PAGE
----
NHL, NHLPA Aim For Big Money World Cup Hurricanes Seeing Smaller Crowds So Far Roberts Challenges Silver As She Settles In Deadline Looms Over ATP Prize Money Dispute Columbus Approves $250,000 For All-Star Game Flames Close To Arena Announcement? Wayne Gretzky Returns To IMG LPGA Finishes Season On High Note 2014 Reader Survey: NHL Goodell Won't Hear Peterson Appeal
SBD/9/Leagues Governing Bodies
HOCKEY HELD HOSTAGE II: GOODENOW, BETTMAN TRADE FAXES
Published December 9, 1994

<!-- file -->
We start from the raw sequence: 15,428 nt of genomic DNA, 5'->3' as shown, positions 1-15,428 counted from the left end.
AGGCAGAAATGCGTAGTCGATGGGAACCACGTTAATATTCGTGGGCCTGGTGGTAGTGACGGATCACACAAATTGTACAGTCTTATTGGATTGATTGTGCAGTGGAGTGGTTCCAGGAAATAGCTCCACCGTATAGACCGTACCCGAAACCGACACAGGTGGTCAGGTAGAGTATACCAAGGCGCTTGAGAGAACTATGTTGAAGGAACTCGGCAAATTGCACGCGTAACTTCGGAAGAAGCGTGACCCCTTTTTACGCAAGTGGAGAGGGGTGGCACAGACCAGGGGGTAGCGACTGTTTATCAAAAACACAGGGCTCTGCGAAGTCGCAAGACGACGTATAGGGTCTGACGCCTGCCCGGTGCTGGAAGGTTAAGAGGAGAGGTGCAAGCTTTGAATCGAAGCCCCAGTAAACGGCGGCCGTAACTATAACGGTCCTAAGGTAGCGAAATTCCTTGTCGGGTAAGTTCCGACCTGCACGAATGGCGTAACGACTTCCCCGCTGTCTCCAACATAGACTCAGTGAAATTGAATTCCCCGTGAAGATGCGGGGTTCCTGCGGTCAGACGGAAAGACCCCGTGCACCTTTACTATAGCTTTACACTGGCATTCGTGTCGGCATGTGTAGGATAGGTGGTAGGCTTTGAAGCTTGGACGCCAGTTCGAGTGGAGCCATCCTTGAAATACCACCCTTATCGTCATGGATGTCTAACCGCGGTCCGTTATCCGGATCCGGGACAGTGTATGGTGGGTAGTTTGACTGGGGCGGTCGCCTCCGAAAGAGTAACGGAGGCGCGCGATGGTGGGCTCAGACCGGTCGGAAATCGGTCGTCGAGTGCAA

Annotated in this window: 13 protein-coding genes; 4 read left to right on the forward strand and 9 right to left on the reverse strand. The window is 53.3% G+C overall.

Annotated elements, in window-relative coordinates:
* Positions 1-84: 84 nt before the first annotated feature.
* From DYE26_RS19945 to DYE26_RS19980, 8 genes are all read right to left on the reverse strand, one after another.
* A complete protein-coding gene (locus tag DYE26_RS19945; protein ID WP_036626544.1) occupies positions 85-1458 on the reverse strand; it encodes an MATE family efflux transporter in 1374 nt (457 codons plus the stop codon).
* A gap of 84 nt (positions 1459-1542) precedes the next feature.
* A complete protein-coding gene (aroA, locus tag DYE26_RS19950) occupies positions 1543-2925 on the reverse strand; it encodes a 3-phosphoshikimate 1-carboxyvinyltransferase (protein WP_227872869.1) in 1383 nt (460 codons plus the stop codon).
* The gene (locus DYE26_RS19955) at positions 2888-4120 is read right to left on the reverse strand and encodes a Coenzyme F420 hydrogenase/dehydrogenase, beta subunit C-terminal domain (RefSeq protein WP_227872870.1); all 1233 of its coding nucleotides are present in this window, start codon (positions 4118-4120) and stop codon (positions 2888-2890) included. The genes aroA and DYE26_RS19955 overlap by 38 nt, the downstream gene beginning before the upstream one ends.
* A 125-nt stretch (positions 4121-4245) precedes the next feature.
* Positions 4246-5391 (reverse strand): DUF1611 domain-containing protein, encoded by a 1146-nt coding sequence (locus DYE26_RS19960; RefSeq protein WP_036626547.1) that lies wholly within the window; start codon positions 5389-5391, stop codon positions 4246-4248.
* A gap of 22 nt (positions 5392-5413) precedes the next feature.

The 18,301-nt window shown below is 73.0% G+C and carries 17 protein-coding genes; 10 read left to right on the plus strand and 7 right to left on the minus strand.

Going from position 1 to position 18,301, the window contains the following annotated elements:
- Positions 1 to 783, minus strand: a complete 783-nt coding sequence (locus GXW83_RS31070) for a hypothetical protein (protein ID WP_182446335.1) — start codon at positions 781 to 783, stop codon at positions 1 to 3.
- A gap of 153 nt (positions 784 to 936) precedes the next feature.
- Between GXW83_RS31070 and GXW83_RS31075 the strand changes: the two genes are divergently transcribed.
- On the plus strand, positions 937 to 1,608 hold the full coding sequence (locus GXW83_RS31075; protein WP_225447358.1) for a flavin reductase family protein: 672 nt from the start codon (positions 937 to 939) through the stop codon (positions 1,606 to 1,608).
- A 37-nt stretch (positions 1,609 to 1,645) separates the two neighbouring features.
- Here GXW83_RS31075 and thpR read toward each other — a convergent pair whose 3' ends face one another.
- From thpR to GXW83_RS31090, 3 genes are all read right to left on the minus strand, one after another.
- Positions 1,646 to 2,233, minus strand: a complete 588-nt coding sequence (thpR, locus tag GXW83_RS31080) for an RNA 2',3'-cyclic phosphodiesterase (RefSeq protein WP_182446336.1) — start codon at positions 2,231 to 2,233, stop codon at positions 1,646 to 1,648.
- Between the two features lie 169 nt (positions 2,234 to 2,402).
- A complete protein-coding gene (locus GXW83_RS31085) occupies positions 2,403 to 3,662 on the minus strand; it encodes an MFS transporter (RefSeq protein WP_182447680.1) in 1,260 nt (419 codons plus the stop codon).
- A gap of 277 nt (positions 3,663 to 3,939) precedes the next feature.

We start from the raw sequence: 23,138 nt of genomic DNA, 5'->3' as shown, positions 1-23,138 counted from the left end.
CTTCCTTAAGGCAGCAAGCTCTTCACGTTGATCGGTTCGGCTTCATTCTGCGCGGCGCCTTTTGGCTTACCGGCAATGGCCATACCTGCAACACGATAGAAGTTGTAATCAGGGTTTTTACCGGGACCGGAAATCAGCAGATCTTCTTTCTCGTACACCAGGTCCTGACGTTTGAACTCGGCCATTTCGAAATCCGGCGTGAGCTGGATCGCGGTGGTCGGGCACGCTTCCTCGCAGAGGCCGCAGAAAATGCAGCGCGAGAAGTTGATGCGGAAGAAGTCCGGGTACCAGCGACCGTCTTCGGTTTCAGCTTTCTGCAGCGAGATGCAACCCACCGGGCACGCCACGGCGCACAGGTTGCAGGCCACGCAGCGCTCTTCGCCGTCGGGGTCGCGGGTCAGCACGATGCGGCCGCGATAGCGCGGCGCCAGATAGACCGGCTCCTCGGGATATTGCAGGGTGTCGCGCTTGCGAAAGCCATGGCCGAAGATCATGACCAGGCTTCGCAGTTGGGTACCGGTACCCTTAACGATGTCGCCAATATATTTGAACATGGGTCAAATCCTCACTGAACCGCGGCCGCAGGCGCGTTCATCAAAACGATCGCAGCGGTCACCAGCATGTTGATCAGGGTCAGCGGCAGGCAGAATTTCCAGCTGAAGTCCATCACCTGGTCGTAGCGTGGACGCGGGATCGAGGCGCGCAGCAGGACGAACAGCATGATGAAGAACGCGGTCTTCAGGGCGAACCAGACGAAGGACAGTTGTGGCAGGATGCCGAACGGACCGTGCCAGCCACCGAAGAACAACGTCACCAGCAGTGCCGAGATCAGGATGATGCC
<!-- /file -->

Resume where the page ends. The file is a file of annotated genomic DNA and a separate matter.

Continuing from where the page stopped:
NHL Commissioner Gary Bettman and NHLPA Exec Dir Bob Goodenow did not speak by telephone as expected, but the two sides did restate their positions via fax. DEAR GARY: Goodenow "urged Bettman to reconsider his stand on the payroll tax issue and suggested that a new collective bargaining agreement could be reached without one." Goodenow wrote, "Everyone involved in these negotiations over the last few weeks was aware of the fact that we had made numerous concessions to create a 'drag' as an alternative to the tax/cap system you had previously proposed. It was also understood that these concessions would not have been made as part of a system involving a tax on team payrolls" (Steve Buffery, TORONTO SUN, 12/9). MESSAGE TO BOB: In a letter sent by Bettman and NHL General Counsel Jeff Pash to NHL Governors and GMs, the league "charged that in discussions with its membership, the union was 'either misrepresenting the proposal or does not understand it'" (TORONTO SUN, 12/9). Pash also took issue with the union's claim that the NHL's tax works out to a marginal rate of 81%, writing that the marginal rate would instead be 61% (Joe Lapointe, N.Y. TIMES, 12/9). TAX TALK: NHL VP of Public Relations Arthur Pincus "said too much has been made of the extreme end of the tax structure. For example, if a club spent $32 million on salaries, it would be taxed at 25 percent of the total payroll, which Pincus said 'isn't dealing in reality.'" Pincus: "Half the teams in the league don't even have $32 million in revenues. They're not going to spend that on salaries" (Nancy Marrapese, BOSTON GLOBE, 12/9). Comparing the league's tax plan with the union's October tax proposal of 7%, Roy Cummings of the TAMPA TRIBUNE writes the "majority of NHL teams paying a payroll tax actually would pay less in taxes under the league's plan than they would under the NHLPA plan" (TAMPA TRIBUNE, 12/9). But a report in yesterday's DALLAS MORNING NEWS indicates that enough progress had been made on free agency, arbitration and a rookie cap for the two sides to make a deal. Stars President Jim Lites: "The difference between what the owners are offering and where the union is on these issues is not significant" (DALLAS MORNING NEWS, 12/8). In Toronto, Scott Morrison writes, "How do you cancel a season when not enough teams need the tax that is causing all the trouble?" (TORONTO SUN, 12/9). MONDAY'S MEETING: Bruins President & GM Harry Sinden, on Monday's NHL Board of Governors meeting in New York: "I think the vote will be 100 percent to keep talking. There is a group that might want to pull the plug right away, and another that feels we should take whatever they give us. Both groups at the extremities aren't big. ... In my opinion, the board will say (to Bettman), 'It's not good enough, see if you can keep going and get to the point where we can accept it'" (Stephen Harris, BOSTON HERALD, 12/9).